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Rights of Man - Wikipedia. Rights of Man (1791), a book by Thomas Paine, including 31 articles, posits that popular political revolution is permissible when a government does not safeguard the natural rights of its people.

Rights of Man - Wikipedia

Using these points as a base it defends the French Revolution against Edmund Burke's attack in Reflections on the Revolution in France (1790).[1] It was published in two parts in March 1791 and February 1792.[2] Rosie the Riveter. Rosie the Riveter is a cultural icon of the United States, representing the American women who worked in factories and shipyards during World War II, many of whom produced munitions and war supplies.[1][2] These women sometimes took entirely new jobs replacing the male workers who were in the military.

Rosie the Riveter

Rosie the Riveter is commonly used as a symbol of feminism and women's economic power.[3] Similar images of women war workers appeared in other countries such as Britain and Australia. Images of women workers were widespread in the media as government posters, and commercial advertising was heavily used by the government to encourage women to volunteer for wartime service in factories.[4] History[edit] Revere bells. Paul Revere opened his bell foundry in the Boston's North End and, between the years 1792 and 1828, the foundry cast a total of 398 bells that varied from 500 to 2500 pounds.[2] The vast majority of Revere's bells have pleasant tones, are long lasting, and served as centerpieces of their communities.

Revere bells

They were used in schools, on ships and for communication. For example, a church bell tolled during a fire, let the community know of a death or wedding, and signaled the start of mass.[3] An example of the longevity of his bells comes from Henry W. Owen who spoke of the Revere bell at Bath City Hall in 1936: For more than a century (the bell) was rung daily morning, noon and evening, at stated hours, besides announcing hours of religious services and alarms of fire, tolling for departed citizens, and pealing in honor of independence days and other occasions of joy. On account of its age it has been retired from regular duty, but still on special occasions is sparingly used.[4] Black Elk. Heȟáka Sápa (Black Elk) (December 1863 – August 19, 1950)[1] was a famous wičháša wakȟáŋ (medicine man and holy man) and heyoka of the Oglala Lakota (Sioux) who lived in the present-day United States, primarily South Dakota.

Black Elk

He was a second cousin of the war chief Crazy Horse. Near the end of his life, Black Elk met with amateur ethnologist John Neihardt and recounted to him his religious vision, events from his life, and details of Lakota culture. Neihardt edited a translated record and published Black Elk Speaks in 1932. The words of Black Elk have since been published in numerous editions, most recently in 2008. There has been great interest in his work among members of the American Indian Movement since the 1970s and by others who have wanted to learn more about a Native American religion. Black Elk's first wife Katie converted to Roman Catholicism, and they had their three children baptized as Catholics. Childhood[edit] Vision[edit] As Black Elk related: Buffalo Bill's Wild West[edit] We Can Do It! After its rediscovery, observers often assumed that the image was always used as a call to inspire women workers to join the war effort.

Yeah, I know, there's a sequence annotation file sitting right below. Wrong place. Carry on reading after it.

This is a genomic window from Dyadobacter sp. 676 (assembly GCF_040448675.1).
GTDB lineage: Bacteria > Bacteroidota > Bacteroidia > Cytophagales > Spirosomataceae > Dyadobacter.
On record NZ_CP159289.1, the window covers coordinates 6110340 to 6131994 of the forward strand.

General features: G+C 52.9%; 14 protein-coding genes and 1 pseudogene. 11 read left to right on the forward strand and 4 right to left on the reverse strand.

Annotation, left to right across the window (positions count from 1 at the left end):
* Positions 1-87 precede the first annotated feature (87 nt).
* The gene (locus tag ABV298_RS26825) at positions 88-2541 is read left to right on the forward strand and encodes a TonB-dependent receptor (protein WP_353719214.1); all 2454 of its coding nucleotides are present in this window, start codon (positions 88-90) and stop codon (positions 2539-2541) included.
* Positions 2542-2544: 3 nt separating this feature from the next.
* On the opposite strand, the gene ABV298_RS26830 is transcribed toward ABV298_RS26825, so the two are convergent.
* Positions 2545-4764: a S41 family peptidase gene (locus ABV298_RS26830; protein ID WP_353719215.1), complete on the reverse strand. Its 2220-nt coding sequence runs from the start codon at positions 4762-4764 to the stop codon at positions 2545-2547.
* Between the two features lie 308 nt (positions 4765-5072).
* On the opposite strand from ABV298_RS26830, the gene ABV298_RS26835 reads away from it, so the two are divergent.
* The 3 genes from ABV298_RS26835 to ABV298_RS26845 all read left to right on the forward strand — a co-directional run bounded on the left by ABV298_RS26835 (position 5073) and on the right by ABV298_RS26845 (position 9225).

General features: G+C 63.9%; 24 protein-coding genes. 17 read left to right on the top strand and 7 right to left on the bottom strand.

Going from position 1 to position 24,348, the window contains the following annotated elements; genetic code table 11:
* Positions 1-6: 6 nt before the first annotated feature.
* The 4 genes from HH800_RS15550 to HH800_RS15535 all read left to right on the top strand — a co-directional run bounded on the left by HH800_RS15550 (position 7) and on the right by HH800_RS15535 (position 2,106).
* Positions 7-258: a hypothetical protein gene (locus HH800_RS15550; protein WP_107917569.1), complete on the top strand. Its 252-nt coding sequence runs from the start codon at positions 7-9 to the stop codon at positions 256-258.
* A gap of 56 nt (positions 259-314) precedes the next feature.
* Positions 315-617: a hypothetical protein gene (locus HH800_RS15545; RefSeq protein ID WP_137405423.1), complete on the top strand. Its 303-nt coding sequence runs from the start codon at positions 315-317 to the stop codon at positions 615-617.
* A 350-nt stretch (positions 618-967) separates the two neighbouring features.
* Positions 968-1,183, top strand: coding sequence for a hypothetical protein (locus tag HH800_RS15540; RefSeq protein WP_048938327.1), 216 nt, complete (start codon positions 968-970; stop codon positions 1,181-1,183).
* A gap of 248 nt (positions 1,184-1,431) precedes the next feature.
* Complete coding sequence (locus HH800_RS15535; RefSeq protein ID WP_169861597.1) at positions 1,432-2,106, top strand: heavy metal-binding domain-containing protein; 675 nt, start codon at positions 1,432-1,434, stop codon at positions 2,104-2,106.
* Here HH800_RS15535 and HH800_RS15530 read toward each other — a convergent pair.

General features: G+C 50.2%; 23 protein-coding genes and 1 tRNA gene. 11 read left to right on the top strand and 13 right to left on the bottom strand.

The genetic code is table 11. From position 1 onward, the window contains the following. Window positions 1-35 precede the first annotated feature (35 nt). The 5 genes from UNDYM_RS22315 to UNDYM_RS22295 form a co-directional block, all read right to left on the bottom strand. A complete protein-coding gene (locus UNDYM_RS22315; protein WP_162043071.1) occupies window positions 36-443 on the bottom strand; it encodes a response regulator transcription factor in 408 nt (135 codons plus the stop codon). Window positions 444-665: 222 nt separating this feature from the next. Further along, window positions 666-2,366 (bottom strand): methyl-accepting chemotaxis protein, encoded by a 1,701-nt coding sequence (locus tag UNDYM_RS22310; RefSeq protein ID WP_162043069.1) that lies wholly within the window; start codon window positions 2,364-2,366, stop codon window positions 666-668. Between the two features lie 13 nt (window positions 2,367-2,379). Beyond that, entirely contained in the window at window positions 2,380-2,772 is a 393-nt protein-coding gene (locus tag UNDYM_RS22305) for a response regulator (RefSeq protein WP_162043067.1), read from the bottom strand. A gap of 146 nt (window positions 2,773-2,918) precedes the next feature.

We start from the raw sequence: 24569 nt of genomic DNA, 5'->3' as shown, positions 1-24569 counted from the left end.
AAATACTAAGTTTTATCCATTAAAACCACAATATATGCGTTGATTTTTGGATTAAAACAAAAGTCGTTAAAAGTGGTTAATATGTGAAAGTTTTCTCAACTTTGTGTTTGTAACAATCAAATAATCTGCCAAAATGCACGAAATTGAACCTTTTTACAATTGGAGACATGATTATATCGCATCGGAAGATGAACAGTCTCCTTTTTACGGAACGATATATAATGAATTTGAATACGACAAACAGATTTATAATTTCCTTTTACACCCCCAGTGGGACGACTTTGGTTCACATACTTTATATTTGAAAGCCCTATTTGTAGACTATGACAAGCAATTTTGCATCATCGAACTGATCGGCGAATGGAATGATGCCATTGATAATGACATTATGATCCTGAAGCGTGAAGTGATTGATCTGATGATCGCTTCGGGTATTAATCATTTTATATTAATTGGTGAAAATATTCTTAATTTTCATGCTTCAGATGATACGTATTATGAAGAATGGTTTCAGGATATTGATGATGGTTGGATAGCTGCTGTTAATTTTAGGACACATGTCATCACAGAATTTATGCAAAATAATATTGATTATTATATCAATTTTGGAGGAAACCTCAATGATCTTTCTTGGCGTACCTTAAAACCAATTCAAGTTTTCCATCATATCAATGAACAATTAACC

We Can Do It!

However, during the war the image was strictly internal to Westinghouse, displayed only during February 1943, and was not for recruitment but to exhort already-hired women to work harder.[2] Feminists and others have seized upon the uplifting attitude and apparent message to remake the image into many different forms, including self empowerment, campaign promotion, advertising, and parodies. Background[edit] A propaganda poster from 1942 encouraging unity between labor and management of GM After the Japanese attack on Pearl Harbor, the US government called upon manufacturers to produce greater amounts of war goods.

Smithsonian Admits to Destruction of Thousands of Giant Human Skeletons in Early 1900s. (Humans Are Free) A US Supreme Court ruling has forced the Smithsonian institution to release classified papers dating from the early 1900′s that proves the organization was involved in a major historical cover up of evidence showing giants human remains in the tens of thousands had been uncovered all across America and were ordered to be destroyed by high level administrators to protect the mainstream chronology of human evolution at the time.

Smithsonian Admits to Destruction of Thousands of Giant Human Skeletons in Early 1900s

The Death of Trujillo: Kennedy Complicity? Home » The Death of Trujillo: Kennedy Complicity?

The Death of Trujillo: Kennedy Complicity?

New Republic;6/28/75, Vol. 172 Issue 26, p7. Attendance rises at Wisconsin historical sites. Lincoln Log Cabin. An accurate replica of the Lincoln cabin was reconstructed on its original site after the State of Illinois acquired the land in 1929.

Lincoln Log Cabin

The cabin reconstruction was based on photographs and affidavits, since the original was lost following its move to the Columbian Exposition in 1892. Both rooms are furnished with items and artifacts of the 1840s, though none are known to have belonged to the Lincolns. Today the Thomas Lincoln Farm comes to life through our historic interpreters.